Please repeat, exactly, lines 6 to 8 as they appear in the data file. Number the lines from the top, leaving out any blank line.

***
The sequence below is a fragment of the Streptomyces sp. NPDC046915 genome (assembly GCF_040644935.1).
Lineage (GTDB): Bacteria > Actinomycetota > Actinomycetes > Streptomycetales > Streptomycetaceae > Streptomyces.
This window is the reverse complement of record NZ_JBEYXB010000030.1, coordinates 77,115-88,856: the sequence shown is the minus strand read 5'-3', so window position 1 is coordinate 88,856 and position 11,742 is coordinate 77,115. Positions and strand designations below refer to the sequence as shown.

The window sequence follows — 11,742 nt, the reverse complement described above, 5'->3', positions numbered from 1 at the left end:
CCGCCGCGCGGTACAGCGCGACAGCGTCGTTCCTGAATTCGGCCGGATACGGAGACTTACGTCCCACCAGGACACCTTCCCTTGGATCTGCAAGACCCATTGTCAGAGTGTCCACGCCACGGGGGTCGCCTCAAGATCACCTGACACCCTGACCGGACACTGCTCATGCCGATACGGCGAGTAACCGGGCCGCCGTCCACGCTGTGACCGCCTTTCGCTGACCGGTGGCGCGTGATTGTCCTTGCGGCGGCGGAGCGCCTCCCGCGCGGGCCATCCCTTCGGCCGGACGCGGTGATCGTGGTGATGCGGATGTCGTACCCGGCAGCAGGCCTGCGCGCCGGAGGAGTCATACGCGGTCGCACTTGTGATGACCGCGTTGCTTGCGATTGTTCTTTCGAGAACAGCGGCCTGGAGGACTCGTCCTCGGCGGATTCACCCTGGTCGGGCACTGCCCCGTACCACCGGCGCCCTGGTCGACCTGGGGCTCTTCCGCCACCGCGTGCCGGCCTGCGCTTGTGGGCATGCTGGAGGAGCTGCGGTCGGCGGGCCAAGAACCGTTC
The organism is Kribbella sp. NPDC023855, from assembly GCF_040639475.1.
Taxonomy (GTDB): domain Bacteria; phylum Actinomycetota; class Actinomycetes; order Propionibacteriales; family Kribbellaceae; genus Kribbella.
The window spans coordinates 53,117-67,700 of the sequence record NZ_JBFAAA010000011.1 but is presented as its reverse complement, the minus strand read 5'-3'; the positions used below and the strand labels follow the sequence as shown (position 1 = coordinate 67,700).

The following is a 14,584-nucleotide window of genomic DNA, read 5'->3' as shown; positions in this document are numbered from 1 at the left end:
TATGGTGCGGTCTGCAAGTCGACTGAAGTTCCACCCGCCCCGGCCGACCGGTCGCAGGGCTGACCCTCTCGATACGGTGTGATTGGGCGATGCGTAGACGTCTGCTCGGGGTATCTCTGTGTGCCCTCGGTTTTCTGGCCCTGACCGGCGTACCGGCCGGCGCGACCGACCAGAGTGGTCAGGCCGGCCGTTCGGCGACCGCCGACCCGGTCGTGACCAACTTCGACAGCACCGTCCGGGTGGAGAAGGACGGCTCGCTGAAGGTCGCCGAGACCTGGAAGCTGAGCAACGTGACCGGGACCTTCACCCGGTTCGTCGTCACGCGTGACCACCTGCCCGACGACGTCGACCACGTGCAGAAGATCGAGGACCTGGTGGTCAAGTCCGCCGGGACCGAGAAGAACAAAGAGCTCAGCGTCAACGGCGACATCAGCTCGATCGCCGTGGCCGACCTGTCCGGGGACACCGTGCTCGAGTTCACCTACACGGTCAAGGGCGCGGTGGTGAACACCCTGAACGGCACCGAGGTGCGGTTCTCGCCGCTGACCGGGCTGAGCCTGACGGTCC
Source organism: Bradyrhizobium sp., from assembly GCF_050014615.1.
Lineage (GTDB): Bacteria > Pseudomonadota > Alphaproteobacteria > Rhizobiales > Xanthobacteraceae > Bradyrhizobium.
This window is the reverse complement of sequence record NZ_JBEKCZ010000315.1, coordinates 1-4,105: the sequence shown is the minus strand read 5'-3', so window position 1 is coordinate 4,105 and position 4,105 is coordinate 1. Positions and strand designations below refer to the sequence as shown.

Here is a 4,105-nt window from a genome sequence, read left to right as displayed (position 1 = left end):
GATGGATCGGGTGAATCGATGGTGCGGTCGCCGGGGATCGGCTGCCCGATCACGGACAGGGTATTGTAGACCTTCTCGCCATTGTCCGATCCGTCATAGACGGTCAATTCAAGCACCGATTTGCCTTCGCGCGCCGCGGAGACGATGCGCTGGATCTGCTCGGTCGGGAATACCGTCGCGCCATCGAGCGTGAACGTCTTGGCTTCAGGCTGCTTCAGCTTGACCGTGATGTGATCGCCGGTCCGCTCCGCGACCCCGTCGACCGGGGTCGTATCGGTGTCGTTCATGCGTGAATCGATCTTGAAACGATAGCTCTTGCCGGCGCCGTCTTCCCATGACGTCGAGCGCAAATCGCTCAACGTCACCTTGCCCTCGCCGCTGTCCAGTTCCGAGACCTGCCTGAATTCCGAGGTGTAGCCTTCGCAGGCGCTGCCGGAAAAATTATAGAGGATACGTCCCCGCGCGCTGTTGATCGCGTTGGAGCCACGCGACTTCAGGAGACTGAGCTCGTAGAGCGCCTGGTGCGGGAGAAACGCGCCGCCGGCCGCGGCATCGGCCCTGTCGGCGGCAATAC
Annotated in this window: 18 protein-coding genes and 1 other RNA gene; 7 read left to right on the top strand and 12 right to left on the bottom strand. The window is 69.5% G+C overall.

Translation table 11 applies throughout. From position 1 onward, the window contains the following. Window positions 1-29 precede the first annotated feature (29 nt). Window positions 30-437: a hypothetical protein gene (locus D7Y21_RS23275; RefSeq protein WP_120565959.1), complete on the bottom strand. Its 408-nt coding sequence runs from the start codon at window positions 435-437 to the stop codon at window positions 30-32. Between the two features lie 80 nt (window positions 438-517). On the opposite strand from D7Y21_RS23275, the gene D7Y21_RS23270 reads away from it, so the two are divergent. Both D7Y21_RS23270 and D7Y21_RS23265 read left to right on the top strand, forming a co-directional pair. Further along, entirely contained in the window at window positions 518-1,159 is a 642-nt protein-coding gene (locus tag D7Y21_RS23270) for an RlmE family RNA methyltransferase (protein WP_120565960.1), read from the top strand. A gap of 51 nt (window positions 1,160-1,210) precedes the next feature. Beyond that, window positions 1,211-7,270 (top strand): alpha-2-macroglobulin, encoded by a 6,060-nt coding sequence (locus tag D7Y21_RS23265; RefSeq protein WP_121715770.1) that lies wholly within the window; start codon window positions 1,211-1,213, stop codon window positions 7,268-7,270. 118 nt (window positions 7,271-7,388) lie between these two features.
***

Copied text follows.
The organism is Kribbella sp. NPDC023855, from assembly GCF_040639475.1.
Taxonomy (GTDB): domain Bacteria; phylum Actinomycetota; class Actinomycetes; order Propionibacteriales; family Kribbellaceae; genus Kribbella.
The window spans coordinates 53,117-67,700 of the sequence record NZ_JBFAAA010000011.1 but is presented as its reverse complement, the minus strand read 5'-3'; the positions used below and the strand labels follow the sequence as shown (position 1 = coordinate 67,700).